Helpful Advice for Managing a High-Performing Employee With a Bad Attitude

As a manager, you have to deal with all types of employees. From underperformers who are fun to be around to high-performing employees with a bad attitude.

It’s easy enough to replace a low-performing, bad attitude employee with someone else. You’re not likely to miss them at all.

But what will you do if you’re managing a high-performing employee with a bad attitude? Will you move on or look for a way to make things work?

The biggest mistake you can make is ignoring the employee with hopes that everything works out. Not only does this feed into the person’s bad attitude, but it can also drive away other employees. According to Sodexo, some specific types of negative-workplace behavior includes, but is not limited to:

  • Rudely expressing opinions.
  • Not owning up to mistakes and/or passing the blame on their coworkers.
  • Complaining frequently about workload.
  • Treating feedback as a personal attack and getting defensive.
  • Taking credit or stealing another colleagues’ idea.
  • Spreading rumors about fellow staff.
  • Being close-minded and resistant to change, especially when it could make for a more positive environment overall.
  • Being too prideful and refusing to find areas to improve or grow.
  • Purposefully violating the company’s code of conduct.

You get the point. This is a serious issue that you must learn to deal with appropriately before it permeates the entirety of the workplace with its toxicity.

The Best Approach

There’s no one size fits all approach to managing a high-performing employee with a bad attitude, but there are some steps anyone in this position can take.

1. Provide Specific Feedback

It’s one thing to tell an employee they have a bad attitude, but another thing entirely to do so in a professional manner.

This conversation should be approached delicately, as you don’t want to put the person off. However, since it’s an issue that needs to be resolved, you need to be straightforward. And that means providing specific feedback.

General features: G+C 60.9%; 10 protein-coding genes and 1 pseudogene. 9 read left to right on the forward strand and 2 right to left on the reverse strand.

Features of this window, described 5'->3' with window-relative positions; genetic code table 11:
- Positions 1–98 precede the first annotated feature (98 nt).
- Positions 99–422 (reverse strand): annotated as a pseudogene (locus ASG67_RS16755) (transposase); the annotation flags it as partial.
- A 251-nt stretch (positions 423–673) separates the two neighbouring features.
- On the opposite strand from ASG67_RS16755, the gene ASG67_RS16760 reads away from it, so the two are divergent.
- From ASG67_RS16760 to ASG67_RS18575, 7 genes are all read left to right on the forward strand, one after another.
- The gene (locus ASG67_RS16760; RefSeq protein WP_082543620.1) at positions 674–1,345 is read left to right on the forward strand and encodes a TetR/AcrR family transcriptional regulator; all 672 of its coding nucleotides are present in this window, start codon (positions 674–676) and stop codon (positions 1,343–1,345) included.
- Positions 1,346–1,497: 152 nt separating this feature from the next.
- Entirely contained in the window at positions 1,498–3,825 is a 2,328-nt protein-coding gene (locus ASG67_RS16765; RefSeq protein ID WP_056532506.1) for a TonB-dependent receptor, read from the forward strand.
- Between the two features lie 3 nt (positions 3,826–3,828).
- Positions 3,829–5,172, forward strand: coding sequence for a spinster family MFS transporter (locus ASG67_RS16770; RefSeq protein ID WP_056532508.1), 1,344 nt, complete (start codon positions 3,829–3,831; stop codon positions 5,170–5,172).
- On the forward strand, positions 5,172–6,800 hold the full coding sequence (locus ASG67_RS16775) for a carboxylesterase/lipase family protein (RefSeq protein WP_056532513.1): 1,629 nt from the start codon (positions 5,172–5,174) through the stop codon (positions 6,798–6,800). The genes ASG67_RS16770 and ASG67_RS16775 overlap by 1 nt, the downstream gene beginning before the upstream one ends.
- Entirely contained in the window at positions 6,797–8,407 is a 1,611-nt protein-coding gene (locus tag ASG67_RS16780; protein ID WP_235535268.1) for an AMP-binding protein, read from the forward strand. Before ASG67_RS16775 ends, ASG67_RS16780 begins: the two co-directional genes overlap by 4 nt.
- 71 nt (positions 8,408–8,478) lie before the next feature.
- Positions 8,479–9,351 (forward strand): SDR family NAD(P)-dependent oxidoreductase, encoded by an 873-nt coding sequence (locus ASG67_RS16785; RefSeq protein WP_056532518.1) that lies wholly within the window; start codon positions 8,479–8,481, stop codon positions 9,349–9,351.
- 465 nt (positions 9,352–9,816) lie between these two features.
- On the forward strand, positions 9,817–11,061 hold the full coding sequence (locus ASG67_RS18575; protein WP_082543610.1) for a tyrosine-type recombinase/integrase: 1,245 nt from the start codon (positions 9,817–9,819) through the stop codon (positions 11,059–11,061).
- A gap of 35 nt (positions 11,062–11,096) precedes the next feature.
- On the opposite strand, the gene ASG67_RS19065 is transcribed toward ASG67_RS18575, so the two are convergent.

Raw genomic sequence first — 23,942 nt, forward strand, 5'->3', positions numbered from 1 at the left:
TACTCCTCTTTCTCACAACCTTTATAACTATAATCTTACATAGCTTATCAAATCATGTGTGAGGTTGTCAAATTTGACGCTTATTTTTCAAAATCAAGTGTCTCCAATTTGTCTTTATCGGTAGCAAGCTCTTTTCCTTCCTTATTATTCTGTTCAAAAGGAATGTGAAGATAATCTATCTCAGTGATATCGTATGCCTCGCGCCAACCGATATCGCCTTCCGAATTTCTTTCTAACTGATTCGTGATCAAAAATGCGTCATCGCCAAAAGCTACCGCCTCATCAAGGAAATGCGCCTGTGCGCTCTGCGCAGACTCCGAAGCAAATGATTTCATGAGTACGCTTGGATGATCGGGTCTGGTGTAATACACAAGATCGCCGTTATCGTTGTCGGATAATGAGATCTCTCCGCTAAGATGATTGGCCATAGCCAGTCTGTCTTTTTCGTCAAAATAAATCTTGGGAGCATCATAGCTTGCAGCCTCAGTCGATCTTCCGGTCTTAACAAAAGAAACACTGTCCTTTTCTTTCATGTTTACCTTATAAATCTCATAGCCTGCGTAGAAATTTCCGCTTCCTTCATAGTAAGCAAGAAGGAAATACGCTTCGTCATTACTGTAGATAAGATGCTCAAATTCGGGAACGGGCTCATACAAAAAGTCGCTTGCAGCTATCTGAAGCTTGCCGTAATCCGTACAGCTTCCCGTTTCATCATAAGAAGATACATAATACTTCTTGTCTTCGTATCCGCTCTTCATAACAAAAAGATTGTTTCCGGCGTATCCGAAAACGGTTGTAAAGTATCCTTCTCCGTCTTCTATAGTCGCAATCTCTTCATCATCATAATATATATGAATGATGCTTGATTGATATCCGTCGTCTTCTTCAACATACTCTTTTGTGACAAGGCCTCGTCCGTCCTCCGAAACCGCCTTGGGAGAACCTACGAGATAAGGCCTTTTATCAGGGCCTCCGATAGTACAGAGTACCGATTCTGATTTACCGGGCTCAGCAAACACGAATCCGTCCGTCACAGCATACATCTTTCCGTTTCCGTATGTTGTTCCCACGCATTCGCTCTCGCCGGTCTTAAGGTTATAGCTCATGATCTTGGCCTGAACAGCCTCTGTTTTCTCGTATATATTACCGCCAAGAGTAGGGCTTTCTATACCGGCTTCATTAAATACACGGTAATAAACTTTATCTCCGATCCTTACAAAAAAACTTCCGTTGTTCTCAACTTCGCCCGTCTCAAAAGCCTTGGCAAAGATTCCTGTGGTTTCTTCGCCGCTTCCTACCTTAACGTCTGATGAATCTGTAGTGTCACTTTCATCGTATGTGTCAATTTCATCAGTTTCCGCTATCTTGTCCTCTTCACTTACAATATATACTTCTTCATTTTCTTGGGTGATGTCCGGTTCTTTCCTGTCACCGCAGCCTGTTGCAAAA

This can include but is not limited to:

  • Examples of their bad attitude.
  • Providing actionable advice.
  • Telling them what they’re doing right, too.

If you simply say “you have a bad attitude,” it won’t get you very far. It may even make the person act out more.

But when you have an open and honest discussion about this, complete with specific feedback, it’s much more likely that you’ll make progress.

Tip: this is also a good time to talk with the employee about your company’s policies, such as the disciplinary policy for inappropriate behavior. Encourage them to review their employee handbook.

2. Don’t Focus Solely on Results

Remember, you’re dealing with a high-performing employee with a bad attitude. For this reason, you may be more likely to cut them slack.

While it’s okay to focus some of your attention on results—as that’s something beneficial the employee brings to the table—it can’t be your sole concern.

You have to treat their performance and attitude separately. If you let their performance overshadow their poor attitude, it’ll only result in more toxicity in the workplace.

This goes along with point No. 1. As you provide actionable feedback, don’t forget to talk about what they’re doing right. This goes a long way in showing them that you value them, but are also concerned about their attitude and approach to the workplace.

3. Track Their Progress

Don’t assume that your employee will take your words to heart and make an immediate change. Even if they’re devoted to making changes for the better, it doesn’t mean it’ll happen overnight.

Pay close attention to their progress, such as by scheduling regular meetings. This allows you to talk about the good, the bad, and what comes next.

Tip: if you’re working in a remote environment, there are still things you can do to display your leadership skills and encourage your employees.

4. Listen to Other Employees

This is often difficult, as you don’t want to take sides.

For instance, if a group of employees comes to you and says they’re having an issue with another employee’s bad attitude, it can put pressure on you to make a key decision on the spot.

While you want to hear everyone out, don’t do anything until you collect as much information as possible. This allows you to think through each approach, thus making the decision that’s best for all parties involved.

Tip: there’s nothing wrong with using an anonymous survey to ask for employee feedback. For example, you could ask questions such as “what are your thoughts on the work environment” and “is there anything you would change about your department?”

Final Thoughts

A toxic work environment can take a physical and emotional toll on employees. So, if you have someone in your office with a bad attitude, it’s time to take action.

With the right approach, you can help this person improve their attitude while making the workplace healthier and more enjoyable for everyone else.

If you’re successful in helping your high-performing employee with a bad attitude transition into a team player, it’ll benefit everyone in the long run.

Jori Hamilton